Playing with Melissa and Doug Building Blocks Develops Social Skills

By: Kanooga

Building blocks are known for being one of the most popular play toys. Almost everyone can remember playing with them as a child. But they are not so well known for their educational value. In addition to promoting physical and cognitive development, blocks can be an invaluable part of childhood social and language skills development. This article explains specific ways that block play promotes social and language skills.

Building blocks encourage development of social skills by promoting increased interaction among playmates. Playmates include peers as well as adult playmates. The give-and-take inherent in using blocks as a group is an important part of social interaction, and one that should be emphasized in all kinds of play. Block play puts kids in a situation where they are motivated to communicate and negotiate with other kids to resolve important issues such as who gets which blocks. How many do you get and how many do I get? I want the blue ones!

As kids begin building a new structure with blocks, each child has a different idea about what they want to build. Their different ideas must eventually be reconciled as the block structure begins to take shape, differently from the way they had envisioned it. Kids must establish rules and boundaries to determine who gets to have their way and who must compromise. Social hierarchy begins to emerge and relationships are more clearly defined. Block play provides a catalyst for kids to define social relationships. In the process, they develop their own social identities and important skills of negotiation and communication.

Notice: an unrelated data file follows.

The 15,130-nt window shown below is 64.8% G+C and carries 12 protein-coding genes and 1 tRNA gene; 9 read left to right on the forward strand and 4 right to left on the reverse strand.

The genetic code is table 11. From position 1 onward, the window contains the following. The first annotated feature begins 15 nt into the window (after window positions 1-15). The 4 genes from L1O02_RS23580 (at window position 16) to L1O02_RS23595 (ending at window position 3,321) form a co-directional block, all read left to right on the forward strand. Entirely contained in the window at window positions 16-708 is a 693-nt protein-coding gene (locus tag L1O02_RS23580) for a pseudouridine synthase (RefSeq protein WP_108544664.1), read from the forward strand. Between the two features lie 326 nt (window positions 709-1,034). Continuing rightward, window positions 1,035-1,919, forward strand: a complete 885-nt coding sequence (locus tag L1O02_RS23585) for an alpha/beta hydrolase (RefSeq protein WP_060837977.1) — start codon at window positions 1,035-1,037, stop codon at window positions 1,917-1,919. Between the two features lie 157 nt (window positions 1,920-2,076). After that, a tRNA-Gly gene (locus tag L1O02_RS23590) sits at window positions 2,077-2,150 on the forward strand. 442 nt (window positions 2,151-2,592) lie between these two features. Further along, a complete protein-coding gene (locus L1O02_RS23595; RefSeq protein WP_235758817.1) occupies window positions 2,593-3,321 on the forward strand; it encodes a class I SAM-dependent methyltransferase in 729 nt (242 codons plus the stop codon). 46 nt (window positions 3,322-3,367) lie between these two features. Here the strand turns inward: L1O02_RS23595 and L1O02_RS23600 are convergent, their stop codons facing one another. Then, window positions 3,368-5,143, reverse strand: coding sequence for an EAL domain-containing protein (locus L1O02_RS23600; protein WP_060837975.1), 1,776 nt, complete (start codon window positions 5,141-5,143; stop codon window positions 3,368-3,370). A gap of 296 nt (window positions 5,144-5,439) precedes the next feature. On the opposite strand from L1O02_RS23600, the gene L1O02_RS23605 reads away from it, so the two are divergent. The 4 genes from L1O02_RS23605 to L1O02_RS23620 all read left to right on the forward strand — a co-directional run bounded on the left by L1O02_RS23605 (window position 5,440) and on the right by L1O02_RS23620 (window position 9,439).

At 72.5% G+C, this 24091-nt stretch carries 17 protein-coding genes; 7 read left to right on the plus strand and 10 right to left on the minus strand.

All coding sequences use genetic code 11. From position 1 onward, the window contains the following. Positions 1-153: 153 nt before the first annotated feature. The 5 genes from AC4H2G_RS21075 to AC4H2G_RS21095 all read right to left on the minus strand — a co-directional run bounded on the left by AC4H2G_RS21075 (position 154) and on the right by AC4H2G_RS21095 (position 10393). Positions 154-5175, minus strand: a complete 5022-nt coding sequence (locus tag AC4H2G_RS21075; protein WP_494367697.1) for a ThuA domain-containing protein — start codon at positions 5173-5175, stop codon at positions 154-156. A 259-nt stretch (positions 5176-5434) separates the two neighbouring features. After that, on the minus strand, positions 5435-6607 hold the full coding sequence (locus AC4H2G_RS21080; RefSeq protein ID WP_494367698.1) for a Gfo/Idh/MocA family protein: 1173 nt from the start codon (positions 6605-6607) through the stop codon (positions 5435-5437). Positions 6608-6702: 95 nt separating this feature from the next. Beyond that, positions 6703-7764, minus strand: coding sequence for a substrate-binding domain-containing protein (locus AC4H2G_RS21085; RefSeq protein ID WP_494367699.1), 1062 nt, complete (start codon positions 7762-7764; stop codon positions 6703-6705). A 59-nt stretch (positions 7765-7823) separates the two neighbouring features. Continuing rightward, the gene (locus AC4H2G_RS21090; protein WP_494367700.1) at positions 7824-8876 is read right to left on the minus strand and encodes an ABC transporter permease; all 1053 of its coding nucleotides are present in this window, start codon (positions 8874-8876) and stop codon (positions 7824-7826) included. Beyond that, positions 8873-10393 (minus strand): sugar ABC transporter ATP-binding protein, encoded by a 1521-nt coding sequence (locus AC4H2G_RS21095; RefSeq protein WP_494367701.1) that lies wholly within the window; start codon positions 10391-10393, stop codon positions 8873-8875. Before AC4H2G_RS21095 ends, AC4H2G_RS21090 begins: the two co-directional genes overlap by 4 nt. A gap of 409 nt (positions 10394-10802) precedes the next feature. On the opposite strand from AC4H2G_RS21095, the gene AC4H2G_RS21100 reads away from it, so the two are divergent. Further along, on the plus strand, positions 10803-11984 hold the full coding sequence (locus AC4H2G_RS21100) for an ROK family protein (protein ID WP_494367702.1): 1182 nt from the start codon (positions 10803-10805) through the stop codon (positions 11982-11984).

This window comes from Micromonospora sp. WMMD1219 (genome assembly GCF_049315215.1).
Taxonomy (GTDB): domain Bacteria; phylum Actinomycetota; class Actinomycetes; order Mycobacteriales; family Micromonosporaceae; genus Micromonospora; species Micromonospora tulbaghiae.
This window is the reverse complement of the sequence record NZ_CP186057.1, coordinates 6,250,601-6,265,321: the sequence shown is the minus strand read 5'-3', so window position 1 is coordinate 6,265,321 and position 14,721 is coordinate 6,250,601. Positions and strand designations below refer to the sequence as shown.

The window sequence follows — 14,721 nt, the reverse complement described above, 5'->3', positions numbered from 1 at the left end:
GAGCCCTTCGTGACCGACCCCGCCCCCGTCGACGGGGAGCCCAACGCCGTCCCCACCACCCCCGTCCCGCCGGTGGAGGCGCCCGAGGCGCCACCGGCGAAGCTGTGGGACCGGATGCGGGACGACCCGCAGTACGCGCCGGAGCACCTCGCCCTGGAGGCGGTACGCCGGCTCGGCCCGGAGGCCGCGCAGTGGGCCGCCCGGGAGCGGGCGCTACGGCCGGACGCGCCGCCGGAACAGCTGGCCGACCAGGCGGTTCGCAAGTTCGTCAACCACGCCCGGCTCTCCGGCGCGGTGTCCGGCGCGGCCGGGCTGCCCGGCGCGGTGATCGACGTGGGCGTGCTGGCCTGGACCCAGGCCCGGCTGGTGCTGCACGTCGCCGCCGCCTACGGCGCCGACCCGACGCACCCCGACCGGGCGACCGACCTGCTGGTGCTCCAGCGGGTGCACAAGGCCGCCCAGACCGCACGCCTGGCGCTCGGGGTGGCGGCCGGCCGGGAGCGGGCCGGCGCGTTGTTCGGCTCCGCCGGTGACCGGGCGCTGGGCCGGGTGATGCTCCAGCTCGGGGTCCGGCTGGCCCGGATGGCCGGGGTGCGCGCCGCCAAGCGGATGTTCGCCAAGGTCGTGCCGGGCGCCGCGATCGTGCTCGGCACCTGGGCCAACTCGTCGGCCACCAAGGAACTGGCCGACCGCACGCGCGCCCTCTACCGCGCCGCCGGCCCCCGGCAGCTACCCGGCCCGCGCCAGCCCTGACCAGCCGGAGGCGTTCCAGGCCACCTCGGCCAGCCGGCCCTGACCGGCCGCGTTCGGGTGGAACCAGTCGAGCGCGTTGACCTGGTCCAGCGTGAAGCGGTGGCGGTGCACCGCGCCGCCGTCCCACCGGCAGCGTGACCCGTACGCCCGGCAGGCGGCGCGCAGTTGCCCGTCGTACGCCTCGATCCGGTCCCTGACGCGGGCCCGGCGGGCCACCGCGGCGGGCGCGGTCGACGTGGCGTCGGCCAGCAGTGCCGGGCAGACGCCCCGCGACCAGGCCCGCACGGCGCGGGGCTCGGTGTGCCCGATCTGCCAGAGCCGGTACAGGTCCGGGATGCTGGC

Blocks offer additional language skill building in the form of alphabet blocks, where each block displays a different alphabet letter. Alphabet blocks provide a fun way to introduce kids to the alphabet, as well as introductory phonics sounds, which are themselves considered as the building blocks for successful reading skills.

As parents and teachers participate in kids play time, blocks stimulate increased interaction and communication between kids and adults. Kids share their ideas, ask questions, and test the limits of established boundaries, all of which helps kids define these important relationships.

Here are some creative ideas for using building blocks to encourage increased social interaction. Each of the activities listed below works best with two or more, and are ideal for child-child play and child-parent play. Resources for these activities are readily available from block manufacturers like Melissa and Doug, as well as many other brands.

• Get children to build block towers in teams, using alphabet or numbered blocks to build verbal social skills (what’s this number? etc.)

• Hide the blocks then send groups of kids on a scavenger hunt

• Block bowling using a soft ball to minimize the damage

• Imagination activities such as building a house and populating it with other toys

Building blocks are a valuable toy at any age, though materials can vary. Blocks are available in just about every possible material including wooden, plastic, plush, cardboard and foam materials. Plush blocks are the ideal starting point for babies and toddlers for safety reasons. Around fifteen months or so, most toddlers are ready to graduate to sturdier building blocks.
Wooden blocks, such as those from Melissa and Doug, are generally easier for kids to stack because they maintain even smooth-cut surfaces while plastic and foam tend to develop slightly uneven surfaces. Wood blocks are also safer because the wood is well-finished and hard to break into pieces, meaning less likelihood of a child breaking the block and swallowing pieces.

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Joe Kanooga is a father of two kids, a successful business owner and the author of numerous articles about popular toys and toy brands like Melissa and Doug. Click here to download a free Toy Information Guidebook loaded with ideas for parents, helpful tips about popular play toys including articles about building blocks and many other toys.

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